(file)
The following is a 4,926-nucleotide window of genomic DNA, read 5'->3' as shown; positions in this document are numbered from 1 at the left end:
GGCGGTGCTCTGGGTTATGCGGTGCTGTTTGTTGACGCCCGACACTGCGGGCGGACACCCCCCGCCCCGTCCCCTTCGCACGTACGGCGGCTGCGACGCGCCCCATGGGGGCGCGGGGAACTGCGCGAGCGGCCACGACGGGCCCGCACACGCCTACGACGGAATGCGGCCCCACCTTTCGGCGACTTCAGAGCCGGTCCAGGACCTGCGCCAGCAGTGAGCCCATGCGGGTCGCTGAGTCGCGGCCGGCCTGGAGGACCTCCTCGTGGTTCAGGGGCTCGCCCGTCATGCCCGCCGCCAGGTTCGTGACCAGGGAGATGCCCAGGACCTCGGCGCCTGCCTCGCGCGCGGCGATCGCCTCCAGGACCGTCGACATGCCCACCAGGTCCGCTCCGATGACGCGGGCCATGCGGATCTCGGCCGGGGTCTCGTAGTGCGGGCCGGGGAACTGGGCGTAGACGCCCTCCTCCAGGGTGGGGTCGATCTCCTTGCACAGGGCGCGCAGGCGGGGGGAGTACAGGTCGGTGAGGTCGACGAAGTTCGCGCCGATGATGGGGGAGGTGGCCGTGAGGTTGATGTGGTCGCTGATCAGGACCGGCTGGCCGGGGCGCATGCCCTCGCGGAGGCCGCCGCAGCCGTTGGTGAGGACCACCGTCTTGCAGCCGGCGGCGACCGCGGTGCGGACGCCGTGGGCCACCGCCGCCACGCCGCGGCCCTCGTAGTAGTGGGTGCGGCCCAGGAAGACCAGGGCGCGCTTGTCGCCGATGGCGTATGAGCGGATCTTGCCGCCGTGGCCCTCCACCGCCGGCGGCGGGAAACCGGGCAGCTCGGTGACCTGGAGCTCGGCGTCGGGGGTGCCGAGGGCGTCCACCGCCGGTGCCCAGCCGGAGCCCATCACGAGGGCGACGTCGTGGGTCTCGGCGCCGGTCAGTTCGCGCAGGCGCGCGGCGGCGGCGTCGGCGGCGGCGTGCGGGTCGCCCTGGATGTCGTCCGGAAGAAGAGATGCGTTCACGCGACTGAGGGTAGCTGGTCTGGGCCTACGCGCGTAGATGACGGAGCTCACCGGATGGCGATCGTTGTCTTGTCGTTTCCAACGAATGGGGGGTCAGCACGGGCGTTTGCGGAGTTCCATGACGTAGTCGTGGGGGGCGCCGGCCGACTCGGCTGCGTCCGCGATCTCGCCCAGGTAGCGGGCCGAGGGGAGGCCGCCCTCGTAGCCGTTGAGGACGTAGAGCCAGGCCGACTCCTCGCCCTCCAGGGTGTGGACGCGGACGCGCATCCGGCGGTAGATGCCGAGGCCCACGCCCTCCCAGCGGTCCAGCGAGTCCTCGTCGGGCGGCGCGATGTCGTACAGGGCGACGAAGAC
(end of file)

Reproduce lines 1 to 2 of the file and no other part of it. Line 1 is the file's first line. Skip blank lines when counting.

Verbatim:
The following is a 4,926-nucleotide window of genomic DNA, read 5'->3' as shown; positions in this document are numbered from 1 at the left end:
GGCGGTGCTCTGGGTTATGCGGTGCTGTTTGTTGACGCCCGACACTGCGGGCGGACACCCCCCGCCCCGTCCCCTTCGCACGTACGGCGGCTGCGACGCGCCCCATGGGGGCGCGGGGAACTGCGCGAGCGGCCACGACGGGCCCGCACACGCCTACGACGGAATGCGGCCCCACCTTTCGGCGACTTCAGAGCCGGTCCAGGACCTGCGCCAGCAGTGAGCCCATGCGGGTCGCTGAGTCGCGGCCGGCCTGGAGGACCTCCTCGTGGTTCAGGGGCTCGCCCGTCATGCCCGCCGCCAGGTTCGTGACCAGGGAGATGCCCAGGACCTCGGCGCCTGCCTCGCGCGCGGCGATCGCCTCCAGGACCGTCGACATGCCCACCAGGTCCGCTCCGATGACGCGGGCCATGCGGATCTCGGCCGGGGTCTCGTAGTGCGGGCCGGGGAACTGGGCGTAGACGCCCTCCTCCAGGGTGGGGTCGATCTCCTTGCACAGGGCGCGCAGGCGGGGGGAGTACAGGTCGGTGAGGTCGACGAAGTTCGCGCCGATGATGGGGGAGGTGGCCGTGAGGTTGATGTGGTCGCTGATCAGGACCGGCTGGCCGGGGCGCATGCCCTCGCGGAGGCCGCCGCAGCCGTTGGTGAGGACCACCGTCTTGCAGCCGGCGGCGACCGCGGTGCGGACGCCGTGGGCCACCGCCGCCACGCCGCGGCCCTCGTAGTAGTGGGTGCGGCCCAGGAAGACCAGGGCGCGCTTGTCGCCGATGGCGTATGAGCGGATCTTGCCGCCGTGGCCCTCCACCGCCGGCGGCGGGAAACCGGGCAGCTCGGTGACCTGGAGCTCGGCGTCGGGGGTGCCGAGGGCGTCCACCGCCGGTGCCCAGCCGGAGCCCATCACGAGGGCGACGTCGTGGGTCTCGGCGCCGGTCAGTTCGCGCAGGCGCGCGGCGGCGGCGTCGGCGGCGGCGTGCGGGTCGCCCTGGATGTCGTCCGGAAGAAGAGATGCGTTCACGCGACTGAGGGTAGCTGGTCTGGGCCTACGCGCGTAGATGACGGAGCTCACCGGATGGCGATCGTTGTCTTGTCGTTTCCAACGAATGGGGGGTCAGCACGGGCGTTTGCGGAGTTCCATGACGTAGTCGTGGGGGGCGCCGGCCGACTCGGCTGCGTCCGCGATCTCGCCCAGGTAGCGGGCCGAGGGGAGGCCGCCCTCGTAGCCGTTGAGGACGTAGAGCCAGGCCGACTCCTCGCCCTCCAGGGTGTGGACGCGGACGCGCATCCGGCGGTAGATGCCGAGGCCCACGCCCTCCCAGCGGTCCAGCGAGTCCTCGTCGGGCGGCGCGATGTCGTACAGGGCGACGAAGAC